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UK DNA Database and the European Court of Human Rights: Lessons that India can Learn from Its Mistakes

by Prasad Krishna last modified Sep 17, 2012 03:40 AM
On September 24, 2012, the Centre for Internet & Society in collaboration with the Alternative Law Forum invites the public to a talk with international experts, Helen Wallace from GeneWatch, UK and Jeremy Gruber from the Council for Responsible Genetics in the United States. The meeting will be held at the Centre for Internet & Society office in Bangalore from 5.00 p.m. to 7.30 p.m.

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Sep 24, 2012
from 09:00 AM to 11:30 AM


Centre for Internet & Society (Near TERI Complex and Domlur Club), No. 194, 2nd C Cross, Domlur IInd Stage, Bangalore

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The UK National DNA Database was the first to be established, in 1995, and is the largest per capita in the world. A major DNA expansion programme began in 2000 but is now being rolled back by the implementation of a new Protection of Freedoms Act, following a judgment against the UK government by the European Court of Rights. The lessons for the UK experience for the DNA Bill in India will be discussed, including the need for safeguards to protect privacy and rights, maintain public trust in police use of DNA, and prevent miscarriages of justice.

Dr. Helen Wallace

Dr. Helen Wallace is Director of GeneWatch UK, a not-for-profit organisation which aims to engage members of the public in ensuring that genetic science and technologies are used in the public interest. She is the author of numerous articles and book chapters on the social and ethical issues raised by DNA databases and is widely quoted in the UK press. Helen provided expert evidence to the applicants in the case of S. and Marper v. the UK at the European Court of Human Rights, in which the Court ruled unanimously that the indefinite retention of innocent people's DNA database records was in breach of the European Convention on Human Rights. She has supplied both oral and written evidence on this issue to numerous parliamentary committees including the Scottish Parliament’s Justice Committee and the UK Science and Technology, Home Affairs and Constitutional Committees, as well as the scrutiny committee for the Protection of Freedoms Act, 2012. This new Act requires the removal of about a million innocent people's records from the UK National DNA Database and the destruction of all stored biological samples.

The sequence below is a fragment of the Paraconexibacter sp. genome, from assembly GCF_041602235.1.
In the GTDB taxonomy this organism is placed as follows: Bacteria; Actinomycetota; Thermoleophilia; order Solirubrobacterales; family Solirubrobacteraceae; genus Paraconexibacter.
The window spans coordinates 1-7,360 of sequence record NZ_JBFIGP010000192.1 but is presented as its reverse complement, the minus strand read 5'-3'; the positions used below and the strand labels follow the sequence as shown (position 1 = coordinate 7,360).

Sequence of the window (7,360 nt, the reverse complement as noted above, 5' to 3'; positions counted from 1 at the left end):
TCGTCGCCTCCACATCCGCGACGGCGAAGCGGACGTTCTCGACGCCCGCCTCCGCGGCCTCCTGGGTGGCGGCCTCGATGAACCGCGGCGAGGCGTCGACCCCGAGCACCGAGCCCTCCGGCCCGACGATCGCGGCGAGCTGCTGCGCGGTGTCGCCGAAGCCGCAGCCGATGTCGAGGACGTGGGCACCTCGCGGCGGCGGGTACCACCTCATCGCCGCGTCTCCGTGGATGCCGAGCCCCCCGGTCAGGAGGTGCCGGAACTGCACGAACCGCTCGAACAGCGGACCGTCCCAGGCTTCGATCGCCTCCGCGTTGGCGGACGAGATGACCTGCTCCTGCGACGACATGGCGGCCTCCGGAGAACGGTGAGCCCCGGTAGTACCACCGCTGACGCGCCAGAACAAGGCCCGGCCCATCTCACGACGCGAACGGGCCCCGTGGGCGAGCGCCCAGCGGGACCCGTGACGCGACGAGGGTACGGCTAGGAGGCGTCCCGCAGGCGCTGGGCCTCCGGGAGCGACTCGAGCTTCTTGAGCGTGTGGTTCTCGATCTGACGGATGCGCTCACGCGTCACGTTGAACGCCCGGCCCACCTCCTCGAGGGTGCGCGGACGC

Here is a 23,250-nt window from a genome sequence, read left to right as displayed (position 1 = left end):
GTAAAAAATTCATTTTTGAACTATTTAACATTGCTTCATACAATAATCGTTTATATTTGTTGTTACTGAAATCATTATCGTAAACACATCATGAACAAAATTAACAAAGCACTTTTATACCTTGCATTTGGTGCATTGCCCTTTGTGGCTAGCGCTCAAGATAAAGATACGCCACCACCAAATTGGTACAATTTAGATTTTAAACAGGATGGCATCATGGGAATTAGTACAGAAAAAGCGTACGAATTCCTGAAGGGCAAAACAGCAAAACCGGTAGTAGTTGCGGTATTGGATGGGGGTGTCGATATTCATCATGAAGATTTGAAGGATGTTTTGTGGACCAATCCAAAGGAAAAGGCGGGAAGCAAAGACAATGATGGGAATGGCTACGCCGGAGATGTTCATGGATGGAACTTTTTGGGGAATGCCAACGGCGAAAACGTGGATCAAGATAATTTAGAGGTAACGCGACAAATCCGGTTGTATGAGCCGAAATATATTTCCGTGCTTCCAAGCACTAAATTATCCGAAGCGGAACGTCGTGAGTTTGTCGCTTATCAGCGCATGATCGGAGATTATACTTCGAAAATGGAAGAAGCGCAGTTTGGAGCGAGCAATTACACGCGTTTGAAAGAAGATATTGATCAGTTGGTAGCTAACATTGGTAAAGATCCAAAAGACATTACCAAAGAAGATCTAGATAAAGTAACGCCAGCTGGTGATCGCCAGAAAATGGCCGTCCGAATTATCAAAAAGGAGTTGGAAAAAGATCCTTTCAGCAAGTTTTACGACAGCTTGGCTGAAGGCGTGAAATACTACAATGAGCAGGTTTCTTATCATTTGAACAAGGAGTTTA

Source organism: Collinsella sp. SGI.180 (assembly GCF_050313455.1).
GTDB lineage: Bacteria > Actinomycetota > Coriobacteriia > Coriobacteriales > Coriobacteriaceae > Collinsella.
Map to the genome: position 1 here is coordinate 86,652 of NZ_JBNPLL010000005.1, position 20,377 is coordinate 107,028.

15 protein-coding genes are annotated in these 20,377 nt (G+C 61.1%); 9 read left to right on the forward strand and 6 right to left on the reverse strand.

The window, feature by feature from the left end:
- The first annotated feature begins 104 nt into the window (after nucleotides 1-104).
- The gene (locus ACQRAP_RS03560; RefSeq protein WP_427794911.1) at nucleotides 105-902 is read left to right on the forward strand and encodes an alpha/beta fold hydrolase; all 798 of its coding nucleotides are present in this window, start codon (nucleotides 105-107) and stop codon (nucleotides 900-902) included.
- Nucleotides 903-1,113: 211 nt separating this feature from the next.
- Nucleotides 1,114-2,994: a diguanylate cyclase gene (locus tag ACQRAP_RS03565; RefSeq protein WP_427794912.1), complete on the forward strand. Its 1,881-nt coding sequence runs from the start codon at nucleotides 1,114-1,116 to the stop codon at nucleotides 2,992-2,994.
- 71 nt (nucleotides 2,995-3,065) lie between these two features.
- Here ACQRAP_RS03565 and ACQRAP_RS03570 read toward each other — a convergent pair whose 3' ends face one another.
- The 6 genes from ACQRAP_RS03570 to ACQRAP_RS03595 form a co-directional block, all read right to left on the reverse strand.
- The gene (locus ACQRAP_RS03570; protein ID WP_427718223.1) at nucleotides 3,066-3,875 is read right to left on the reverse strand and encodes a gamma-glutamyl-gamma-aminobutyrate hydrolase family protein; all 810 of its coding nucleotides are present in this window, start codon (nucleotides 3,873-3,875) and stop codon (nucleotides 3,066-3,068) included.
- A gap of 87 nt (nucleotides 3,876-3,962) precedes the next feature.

Jeremy Gruber

Jeremy Gruber is the President and Executive Director of Council for Responsible Genetics. Jeremy joined CRG in March 2009.  Previously he served as the legal director of the National Workrights Institute, a human rights organization dedicated to the rights of American workers. Prior to that he served as the field director for the ACLU’s National Taskforce on Civil Liberties in the Workplace. Jeremy has worked for over a decade on genetic non-discrimination legislation at the state and Federal level. He helped author and pass numerous state laws on genetic non-discrimination. Jeremy is a founder and executive committee member of the Coalition for Genetic Fairness, a group of 500 organizations that advocated for genetic non-discrimination legislation on Capitol Hill and played a major role in the recently passed Genetic Information Non-Discrimination Act (GINA) by Congress. He worked closely with members of Congress and staff on GINA language as well as strategy and support. He is a prolific writer on privacy issues and is often consulted by state legislatures. He is regularly featured in print, radio and television.  Jeremy holds a Juris Doctor (J.D.) from St. John’s University School of Law and a B.A. in Politics from Brandeis University.

Overview and Concerns Regarding the Indian Draft DNA Profiling Act

Forensic DNA: A Human Rights Challenge

The above video was originally posted in YouTube